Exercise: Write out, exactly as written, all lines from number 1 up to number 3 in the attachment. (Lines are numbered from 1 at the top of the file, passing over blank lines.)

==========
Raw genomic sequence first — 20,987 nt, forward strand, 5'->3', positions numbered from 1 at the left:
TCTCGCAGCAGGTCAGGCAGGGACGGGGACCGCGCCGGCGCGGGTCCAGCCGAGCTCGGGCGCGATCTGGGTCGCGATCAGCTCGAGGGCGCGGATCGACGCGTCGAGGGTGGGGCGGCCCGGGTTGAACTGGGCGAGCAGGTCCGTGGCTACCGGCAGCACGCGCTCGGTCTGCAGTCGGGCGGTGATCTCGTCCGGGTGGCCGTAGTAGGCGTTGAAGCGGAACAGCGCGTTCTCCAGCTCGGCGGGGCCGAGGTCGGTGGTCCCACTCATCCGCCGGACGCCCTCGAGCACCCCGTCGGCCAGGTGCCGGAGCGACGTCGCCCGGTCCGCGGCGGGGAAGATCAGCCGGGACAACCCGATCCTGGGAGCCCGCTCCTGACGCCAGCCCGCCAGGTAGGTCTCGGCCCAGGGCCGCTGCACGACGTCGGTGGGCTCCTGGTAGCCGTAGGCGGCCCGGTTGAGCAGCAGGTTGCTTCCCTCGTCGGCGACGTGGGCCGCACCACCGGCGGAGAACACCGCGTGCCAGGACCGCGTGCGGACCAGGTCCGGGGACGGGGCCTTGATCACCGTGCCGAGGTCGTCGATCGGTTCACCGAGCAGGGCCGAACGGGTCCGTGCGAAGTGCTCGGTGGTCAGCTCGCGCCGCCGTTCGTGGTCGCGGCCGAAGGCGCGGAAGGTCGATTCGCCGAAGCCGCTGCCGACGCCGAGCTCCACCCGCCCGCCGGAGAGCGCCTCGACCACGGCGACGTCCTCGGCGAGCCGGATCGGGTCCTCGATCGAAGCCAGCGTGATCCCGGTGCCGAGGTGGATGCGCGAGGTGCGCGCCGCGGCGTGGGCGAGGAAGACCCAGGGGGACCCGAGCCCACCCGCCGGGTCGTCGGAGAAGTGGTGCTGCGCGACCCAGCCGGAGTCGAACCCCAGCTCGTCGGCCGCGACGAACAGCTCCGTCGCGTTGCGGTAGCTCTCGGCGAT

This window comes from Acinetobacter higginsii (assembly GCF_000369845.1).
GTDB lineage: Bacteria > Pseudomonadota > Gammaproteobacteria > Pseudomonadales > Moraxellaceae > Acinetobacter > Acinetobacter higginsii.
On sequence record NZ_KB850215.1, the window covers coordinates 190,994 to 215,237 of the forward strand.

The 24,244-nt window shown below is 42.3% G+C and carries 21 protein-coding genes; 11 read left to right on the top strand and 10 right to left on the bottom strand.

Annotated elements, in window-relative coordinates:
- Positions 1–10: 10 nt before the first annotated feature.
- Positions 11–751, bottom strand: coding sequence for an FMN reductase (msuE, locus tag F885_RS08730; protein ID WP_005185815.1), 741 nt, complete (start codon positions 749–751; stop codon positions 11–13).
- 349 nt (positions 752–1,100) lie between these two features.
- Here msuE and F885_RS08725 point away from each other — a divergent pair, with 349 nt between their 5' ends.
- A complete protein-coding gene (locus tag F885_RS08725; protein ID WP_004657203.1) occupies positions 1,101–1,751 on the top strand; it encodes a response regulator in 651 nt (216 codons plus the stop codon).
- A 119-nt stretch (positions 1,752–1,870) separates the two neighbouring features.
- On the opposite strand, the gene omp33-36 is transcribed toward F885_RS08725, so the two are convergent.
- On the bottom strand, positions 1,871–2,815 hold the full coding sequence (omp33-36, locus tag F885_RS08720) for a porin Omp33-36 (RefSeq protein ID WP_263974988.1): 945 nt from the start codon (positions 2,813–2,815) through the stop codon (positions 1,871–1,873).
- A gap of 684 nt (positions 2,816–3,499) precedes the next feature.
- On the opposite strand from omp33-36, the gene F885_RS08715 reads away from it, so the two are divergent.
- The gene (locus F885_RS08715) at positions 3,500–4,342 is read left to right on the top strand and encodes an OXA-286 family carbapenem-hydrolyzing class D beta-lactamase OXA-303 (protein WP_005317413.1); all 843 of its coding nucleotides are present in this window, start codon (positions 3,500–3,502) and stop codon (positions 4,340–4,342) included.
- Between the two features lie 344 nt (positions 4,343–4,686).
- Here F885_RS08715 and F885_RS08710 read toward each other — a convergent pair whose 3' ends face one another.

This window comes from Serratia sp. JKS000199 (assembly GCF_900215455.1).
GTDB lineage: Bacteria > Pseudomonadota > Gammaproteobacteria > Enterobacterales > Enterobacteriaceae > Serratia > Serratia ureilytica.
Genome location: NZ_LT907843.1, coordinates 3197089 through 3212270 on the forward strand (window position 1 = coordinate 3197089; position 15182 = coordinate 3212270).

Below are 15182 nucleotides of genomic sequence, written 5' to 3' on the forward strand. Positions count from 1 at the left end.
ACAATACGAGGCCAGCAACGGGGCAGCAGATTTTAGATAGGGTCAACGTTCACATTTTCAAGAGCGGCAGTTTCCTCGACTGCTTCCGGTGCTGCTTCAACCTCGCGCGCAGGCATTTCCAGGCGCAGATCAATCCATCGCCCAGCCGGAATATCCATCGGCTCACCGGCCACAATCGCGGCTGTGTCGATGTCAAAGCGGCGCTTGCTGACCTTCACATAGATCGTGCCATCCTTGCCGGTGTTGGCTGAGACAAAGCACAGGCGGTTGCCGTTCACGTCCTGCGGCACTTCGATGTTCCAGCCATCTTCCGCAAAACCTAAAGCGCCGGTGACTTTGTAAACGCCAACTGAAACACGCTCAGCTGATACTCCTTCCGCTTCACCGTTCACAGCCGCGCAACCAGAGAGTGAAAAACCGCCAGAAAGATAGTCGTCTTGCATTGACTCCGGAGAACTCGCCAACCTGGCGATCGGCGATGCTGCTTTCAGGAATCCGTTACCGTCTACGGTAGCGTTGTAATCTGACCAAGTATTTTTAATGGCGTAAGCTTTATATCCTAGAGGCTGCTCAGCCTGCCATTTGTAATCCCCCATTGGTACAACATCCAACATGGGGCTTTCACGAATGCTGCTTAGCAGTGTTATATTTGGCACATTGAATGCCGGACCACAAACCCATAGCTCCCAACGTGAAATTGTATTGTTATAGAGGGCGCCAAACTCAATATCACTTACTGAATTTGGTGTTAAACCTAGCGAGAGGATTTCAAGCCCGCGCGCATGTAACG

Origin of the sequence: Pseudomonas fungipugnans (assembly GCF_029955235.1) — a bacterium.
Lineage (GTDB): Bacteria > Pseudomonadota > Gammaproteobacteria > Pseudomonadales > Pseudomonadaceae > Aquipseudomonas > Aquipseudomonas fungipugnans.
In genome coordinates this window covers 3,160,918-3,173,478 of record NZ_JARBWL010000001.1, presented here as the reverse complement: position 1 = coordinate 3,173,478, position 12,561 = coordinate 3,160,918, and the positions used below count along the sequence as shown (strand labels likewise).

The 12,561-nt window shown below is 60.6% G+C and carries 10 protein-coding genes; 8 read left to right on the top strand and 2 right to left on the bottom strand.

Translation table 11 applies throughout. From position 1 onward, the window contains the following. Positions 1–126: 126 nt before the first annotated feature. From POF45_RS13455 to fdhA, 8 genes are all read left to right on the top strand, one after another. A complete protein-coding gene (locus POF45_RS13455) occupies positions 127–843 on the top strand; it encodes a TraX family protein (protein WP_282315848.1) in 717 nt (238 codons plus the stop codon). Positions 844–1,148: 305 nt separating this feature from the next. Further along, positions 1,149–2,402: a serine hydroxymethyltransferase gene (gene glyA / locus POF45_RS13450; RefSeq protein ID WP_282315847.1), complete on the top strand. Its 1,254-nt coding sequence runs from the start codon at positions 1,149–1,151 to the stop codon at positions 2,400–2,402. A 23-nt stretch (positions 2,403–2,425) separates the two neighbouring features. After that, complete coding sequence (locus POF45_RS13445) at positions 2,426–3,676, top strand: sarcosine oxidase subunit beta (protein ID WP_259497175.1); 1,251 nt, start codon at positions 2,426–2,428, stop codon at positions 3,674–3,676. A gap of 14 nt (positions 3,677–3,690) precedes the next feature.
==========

Raw genomic sequence first — 20,987 nt, forward strand, 5'->3', positions numbered from 1 at the left:
TCTCGCAGCAGGTCAGGCAGGGACGGGGACCGCGCCGGCGCGGGTCCAGCCGAGCTCGGGCGCGATCTGGGTCGCGATCAGCTCGAGGGCGCGGATCGACGCGTCGAGGGTGGGGCGGCCCGGGTTGAACTGGGCGAGCAGGTCCGTGGCTACCGGCAGCACGCGCTCGGTCTGCAGTCGGGCGGTGATCTCGTCCGGGTGGCCGTAGTAGGCGTTGAAGCGGAACAGCGCGTTCTCCAGCTCGGCGGGGCCGAGGTCGGTGGTCCCACTCATCCGCCGGACGCCCTCGAGCACCCCGTCGGCCAGGTGCCGGAGCGACGTCGCCCGGTCCGCGGCGGGGAAGATCAGCCGGGACAACCCGATCCTGGGAGCCCGCTCCTGACGCCAGCCCGCCAGGTAGGTCTCGGCCCAGGGCCGCTGCACGACGTCGGTGGGCTCCTGGTAGCCGTAGGCGGCCCGGTTGAGCAGCAGGTTGCTTCCCTCGTCGGCGACGTGGGCCGCACCACCGGCGGAGAACACCGCGTGCCAGGACCGCGTGCGGACCAGGTCCGGGGACGGGGCCTTGATCACCGTGCCGAGGTCGTCGATCGGTTCACCGAGCAGGGCCGAACGGGTCCGTGCGAAGTGCTCGGTGGTCAGCTCGCGCCGCCGTTCGTGGTCGCGGCCGAAGGCGCGGAAGGTCGATTCGCCGAAGCCGCTGCCGACGCCGAGCTCCACCCGCCCGCCGGAGAGCGCCTCGACCACGGCGACGTCCTCGGCGAGCCGGATCGGGTCCTCGATCGAAGCCAGCGTGATCCCGGTGCCGAGGTGGATGCGCGAGGTGCGCGCCGCGGCGTGGGCGAGGAAGACCCAGGGGGACCCGAGCCCACCCGCCGGGTCGTCGGAGAAGTGGTGCTGCGCGACCCAGCCGGAGTCGAACCCCAGCTCGTCGGCCGCGACGAACAGCTCCGTCGCGTTGCGGTAGCTCTCGGCGAT

This window comes from Acinetobacter higginsii (assembly GCF_000369845.1).